Angie Dickinson

Pencil Portrait by Antonio Bosano.

Angie Dickinson Pencil Portrait
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The quality of the prints are at a much higher level compared to the image shown on the left.


A3 Pencil Print-Price £45.00-Purchase

A4 Pencil Print-Price £30.00-Purchase

*Limited edition run of 250 prints only*

All Pencil Prints are printed on the finest Bockingford Somerset Velvet 255 gsm paper.

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Last update: 16/10/16

In 1996, the actress Angie Dickinson did the unthinkable. Like her British counterpart, the footballer Danny Blanchflower in 1961, she walked off the television program ‘This Is Your Life’, leaving its host, Ralph Edwards, and a collection of Dickinson’s family, celebrity and hometown friends stranded on the set.

When asked why she had refused to allow the assembled crowd to honor her, she replied, ‘All these people are supposed to come around and rave about you. I think they should have organized it the other way around, so I could have talked about their importance’.

Dickinson may well have been uncomfortable with the near sychophantic tone of the show, but she is also the custodian of Hollywood secrets, involving everyone from leading stars to high ranking Hollywood moguls and US Presidents. Devoid of editorial control, one may surmise that she instinctively perceived no other course of action available to her.

In her 70’s heyday, Angie Dickinson stepped into the iconic role of Pepper Anderson, an officer of the Los Angeles Police Department, in the groundbreaking show, Police Woman,’ proving that strong women have a place on the small screen and in the American workplace. Her stint in ‘Police Woman’ began in 1974, just as the feminist movement was at the political forefront. Her strong-willed, competent character helped demonstrate to America that men and women could work together without romantic entanglements.

The series had come at a timely moment, as her film career was in terminal decline, due in part to the passing of the studio system, and her voluntary self imposed exile following her marriage to the composer Burt Bacharach.

Born Angeline Brown on Sept. 30th 1931 in Kulm, North Dakota, Angie was the daughter of Frederica and Leo Brown, the latter an editor at the local newspaper. In 1942, shortly after the start of WWII, Angie’s parents moved the family to Burbank, CA, looking to take part in the many war production jobs springing up on the US west coast. Angie later graduated from the Immaculate Heart College in Los Angeles in the early 50s. In 1952, she married college jock and future semi-pro football player Gene Dickinson. Married and working as a secretary, Angie decided to enter a local beauty contest, which got her noticed by a producer of the popular NBC variety show The Colgate Comedy Hour. That won her a bit part on the show and a permanent infection from the acting bug. Thereafter she began taking acting classes, earning her first dramatic role in a 1954 episode of the syndicated western Death Valley Days. Once again, it was small beginnings for much bigger things to come.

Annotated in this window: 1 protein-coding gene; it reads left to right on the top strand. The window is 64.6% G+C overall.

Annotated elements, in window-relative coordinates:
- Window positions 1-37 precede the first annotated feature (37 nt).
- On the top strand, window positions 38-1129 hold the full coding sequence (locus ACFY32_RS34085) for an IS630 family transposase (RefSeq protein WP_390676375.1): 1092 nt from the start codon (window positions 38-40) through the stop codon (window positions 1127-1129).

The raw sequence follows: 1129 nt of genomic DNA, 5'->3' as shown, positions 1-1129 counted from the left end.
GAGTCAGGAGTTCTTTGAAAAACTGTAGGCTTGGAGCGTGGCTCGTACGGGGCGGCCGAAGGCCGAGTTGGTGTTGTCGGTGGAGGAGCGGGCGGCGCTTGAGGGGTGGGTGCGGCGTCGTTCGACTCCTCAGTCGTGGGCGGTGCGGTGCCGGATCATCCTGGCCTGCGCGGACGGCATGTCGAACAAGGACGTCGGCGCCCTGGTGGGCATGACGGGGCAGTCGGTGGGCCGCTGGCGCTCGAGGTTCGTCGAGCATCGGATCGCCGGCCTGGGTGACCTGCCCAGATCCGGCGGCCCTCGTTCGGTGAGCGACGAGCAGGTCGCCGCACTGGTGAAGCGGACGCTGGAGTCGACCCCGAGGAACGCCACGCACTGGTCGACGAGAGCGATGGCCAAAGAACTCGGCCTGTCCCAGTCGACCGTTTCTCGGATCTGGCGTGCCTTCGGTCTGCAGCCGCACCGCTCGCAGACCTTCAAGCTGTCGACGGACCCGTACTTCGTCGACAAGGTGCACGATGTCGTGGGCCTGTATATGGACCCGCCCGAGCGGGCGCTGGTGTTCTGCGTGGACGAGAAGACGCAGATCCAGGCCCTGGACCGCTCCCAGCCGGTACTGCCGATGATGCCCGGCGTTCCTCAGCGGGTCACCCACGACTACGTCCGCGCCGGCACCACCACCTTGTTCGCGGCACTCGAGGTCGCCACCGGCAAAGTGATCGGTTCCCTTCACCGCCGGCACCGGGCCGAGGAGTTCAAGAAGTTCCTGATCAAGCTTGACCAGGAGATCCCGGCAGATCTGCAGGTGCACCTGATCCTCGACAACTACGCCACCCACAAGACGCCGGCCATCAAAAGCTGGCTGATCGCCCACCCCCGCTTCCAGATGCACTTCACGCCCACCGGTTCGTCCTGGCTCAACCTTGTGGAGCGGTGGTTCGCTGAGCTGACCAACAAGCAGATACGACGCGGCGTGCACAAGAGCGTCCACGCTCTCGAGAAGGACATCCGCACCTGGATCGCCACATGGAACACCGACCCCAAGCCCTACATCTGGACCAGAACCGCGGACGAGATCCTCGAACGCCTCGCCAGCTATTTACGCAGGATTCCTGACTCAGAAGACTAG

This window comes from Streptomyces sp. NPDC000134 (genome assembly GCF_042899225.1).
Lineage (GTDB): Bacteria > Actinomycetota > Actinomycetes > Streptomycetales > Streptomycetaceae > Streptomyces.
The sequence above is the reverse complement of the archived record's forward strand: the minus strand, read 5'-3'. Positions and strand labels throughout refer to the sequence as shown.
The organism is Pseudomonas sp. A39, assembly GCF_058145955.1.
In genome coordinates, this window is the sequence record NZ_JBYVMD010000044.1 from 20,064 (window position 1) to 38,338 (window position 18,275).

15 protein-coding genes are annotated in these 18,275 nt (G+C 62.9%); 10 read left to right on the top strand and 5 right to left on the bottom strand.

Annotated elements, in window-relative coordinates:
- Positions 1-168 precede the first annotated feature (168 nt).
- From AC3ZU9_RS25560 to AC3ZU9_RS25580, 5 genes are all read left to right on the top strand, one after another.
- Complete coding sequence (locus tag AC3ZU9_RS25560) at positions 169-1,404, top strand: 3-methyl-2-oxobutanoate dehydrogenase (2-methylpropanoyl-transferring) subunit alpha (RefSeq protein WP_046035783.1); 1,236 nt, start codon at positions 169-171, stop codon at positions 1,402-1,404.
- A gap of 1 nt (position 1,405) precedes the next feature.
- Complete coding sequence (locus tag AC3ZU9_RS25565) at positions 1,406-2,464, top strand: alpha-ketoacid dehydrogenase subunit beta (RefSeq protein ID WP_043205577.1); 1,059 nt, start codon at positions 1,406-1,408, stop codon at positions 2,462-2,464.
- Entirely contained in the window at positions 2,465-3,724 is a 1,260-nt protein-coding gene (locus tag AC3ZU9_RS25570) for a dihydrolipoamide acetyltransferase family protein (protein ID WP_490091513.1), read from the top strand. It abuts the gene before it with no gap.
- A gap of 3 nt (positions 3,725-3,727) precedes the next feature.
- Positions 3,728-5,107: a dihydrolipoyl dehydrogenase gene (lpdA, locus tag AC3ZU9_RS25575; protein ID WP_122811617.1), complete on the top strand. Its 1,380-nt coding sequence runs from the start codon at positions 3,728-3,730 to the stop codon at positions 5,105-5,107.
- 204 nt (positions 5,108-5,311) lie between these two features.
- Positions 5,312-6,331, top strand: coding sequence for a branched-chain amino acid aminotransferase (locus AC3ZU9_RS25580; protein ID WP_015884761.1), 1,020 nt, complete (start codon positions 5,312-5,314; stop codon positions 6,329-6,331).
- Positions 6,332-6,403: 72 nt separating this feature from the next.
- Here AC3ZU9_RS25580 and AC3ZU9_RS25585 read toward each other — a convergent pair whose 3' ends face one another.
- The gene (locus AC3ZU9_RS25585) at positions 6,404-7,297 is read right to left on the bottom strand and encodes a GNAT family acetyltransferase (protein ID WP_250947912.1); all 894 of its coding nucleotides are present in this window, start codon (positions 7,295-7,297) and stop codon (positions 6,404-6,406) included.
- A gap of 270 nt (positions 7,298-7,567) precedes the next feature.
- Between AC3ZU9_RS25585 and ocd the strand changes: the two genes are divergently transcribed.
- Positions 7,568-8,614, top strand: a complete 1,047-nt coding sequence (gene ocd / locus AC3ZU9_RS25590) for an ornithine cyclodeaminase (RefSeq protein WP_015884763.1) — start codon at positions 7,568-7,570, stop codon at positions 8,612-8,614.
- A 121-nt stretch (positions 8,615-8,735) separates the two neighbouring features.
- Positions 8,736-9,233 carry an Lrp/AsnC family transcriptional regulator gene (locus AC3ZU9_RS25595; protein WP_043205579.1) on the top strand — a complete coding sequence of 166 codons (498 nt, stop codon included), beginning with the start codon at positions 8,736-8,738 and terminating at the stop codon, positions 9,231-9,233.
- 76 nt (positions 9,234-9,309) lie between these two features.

By the middle of the late 1950s, Angie was an oft seen face on many a TV show of the day, most of them part of the then wildly popular western genre. Shows like Gunsmoke, The Virginian, Have Gun – Will Travel, Cheyenne, The Restless Gun, The Life and Legend of Wyatt Earp, Colt .45 and Wagon Train all featured Angie in various one-off roles. And while westerns were where it was at then, Angie did other kids of shows as well, like The Fugitive and Dr. Kildare. While these shows helped get her career off and running, Angie’s marriage to Dickinson had stalled out by 1956, resulting in a separation. They divorced in 1960. The reasons behind this break up remain a private matter, yet it hardly requires rocket science to understand her husband’s unease with her cinematic career. Jealousy is not conducive to an enduring relationship, although many would disagree. Heading off to the office whilst one’s partner films erotic scenes with a leading man, hardly represents normality. Small wonder therefore, that so many actors marry actresses, for whilst professional jealousies may ultimately rip them apart, understanding the surreal existence of a three month shooting schedule remains par for the course. In any event, what’s good for the goose is good for the gander.

Undaunted by this change in her personal life, Angie won her first movie lead in 1957 as a madam fighting communists in the Sam Fuller film China Gate,’ a release also notable for a big screen appearance from singer Nat King Cole. Another big part came the next year with the thriller Cry Terror.’

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Point Blank (1967)

Big Bad mama (1974)